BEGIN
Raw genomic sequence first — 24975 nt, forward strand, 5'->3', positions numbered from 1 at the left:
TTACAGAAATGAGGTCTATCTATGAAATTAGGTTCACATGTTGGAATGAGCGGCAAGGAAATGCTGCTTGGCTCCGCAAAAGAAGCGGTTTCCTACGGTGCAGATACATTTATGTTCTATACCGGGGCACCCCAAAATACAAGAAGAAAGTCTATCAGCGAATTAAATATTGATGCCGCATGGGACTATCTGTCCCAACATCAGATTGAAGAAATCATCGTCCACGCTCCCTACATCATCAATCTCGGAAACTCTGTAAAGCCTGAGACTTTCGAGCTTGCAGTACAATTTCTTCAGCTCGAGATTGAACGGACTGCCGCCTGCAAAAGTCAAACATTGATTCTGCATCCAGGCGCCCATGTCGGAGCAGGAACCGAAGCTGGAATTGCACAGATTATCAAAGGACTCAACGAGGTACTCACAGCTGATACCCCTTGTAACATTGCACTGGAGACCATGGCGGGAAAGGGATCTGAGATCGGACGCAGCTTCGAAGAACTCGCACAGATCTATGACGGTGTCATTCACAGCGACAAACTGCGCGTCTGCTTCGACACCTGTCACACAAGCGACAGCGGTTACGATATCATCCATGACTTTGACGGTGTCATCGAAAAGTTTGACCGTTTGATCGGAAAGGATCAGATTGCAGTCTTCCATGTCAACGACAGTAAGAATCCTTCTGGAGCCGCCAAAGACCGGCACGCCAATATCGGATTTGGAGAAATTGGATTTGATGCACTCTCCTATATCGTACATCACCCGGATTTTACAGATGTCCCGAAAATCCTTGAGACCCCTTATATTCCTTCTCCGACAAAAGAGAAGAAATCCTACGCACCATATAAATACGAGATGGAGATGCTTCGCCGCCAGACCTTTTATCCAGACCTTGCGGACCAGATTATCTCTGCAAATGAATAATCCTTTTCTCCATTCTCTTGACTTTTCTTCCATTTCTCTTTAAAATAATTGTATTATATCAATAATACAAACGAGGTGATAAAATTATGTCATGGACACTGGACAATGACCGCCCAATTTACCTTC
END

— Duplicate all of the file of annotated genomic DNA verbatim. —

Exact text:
Raw genomic sequence first — 24975 nt, forward strand, 5'->3', positions numbered from 1 at the left:
TTACAGAAATGAGGTCTATCTATGAAATTAGGTTCACATGTTGGAATGAGCGGCAAGGAAATGCTGCTTGGCTCCGCAAAAGAAGCGGTTTCCTACGGTGCAGATACATTTATGTTCTATACCGGGGCACCCCAAAATACAAGAAGAAAGTCTATCAGCGAATTAAATATTGATGCCGCATGGGACTATCTGTCCCAACATCAGATTGAAGAAATCATCGTCCACGCTCCCTACATCATCAATCTCGGAAACTCTGTAAAGCCTGAGACTTTCGAGCTTGCAGTACAATTTCTTCAGCTCGAGATTGAACGGACTGCCGCCTGCAAAAGTCAAACATTGATTCTGCATCCAGGCGCCCATGTCGGAGCAGGAACCGAAGCTGGAATTGCACAGATTATCAAAGGACTCAACGAGGTACTCACAGCTGATACCCCTTGTAACATTGCACTGGAGACCATGGCGGGAAAGGGATCTGAGATCGGACGCAGCTTCGAAGAACTCGCACAGATCTATGACGGTGTCATTCACAGCGACAAACTGCGCGTCTGCTTCGACACCTGTCACACAAGCGACAGCGGTTACGATATCATCCATGACTTTGACGGTGTCATCGAAAAGTTTGACCGTTTGATCGGAAAGGATCAGATTGCAGTCTTCCATGTCAACGACAGTAAGAATCCTTCTGGAGCCGCCAAAGACCGGCACGCCAATATCGGATTTGGAGAAATTGGATTTGATGCACTCTCCTATATCGTACATCACCCGGATTTTACAGATGTCCCGAAAATCCTTGAGACCCCTTATATTCCTTCTCCGACAAAAGAGAAGAAATCCTACGCACCATATAAATACGAGATGGAGATGCTTCGCCGCCAGACCTTTTATCCAGACCTTGCGGACCAGATTATCTCTGCAAATGAATAATCCTTTTCTCCATTCTCTTGACTTTTCTTCCATTTCTCTTTAAAATAATTGTATTATATCAATAATACAAACGAGGTGATAAAATTATGTCATGGACACTGGACAATGACCGCCCAATTTACCTTC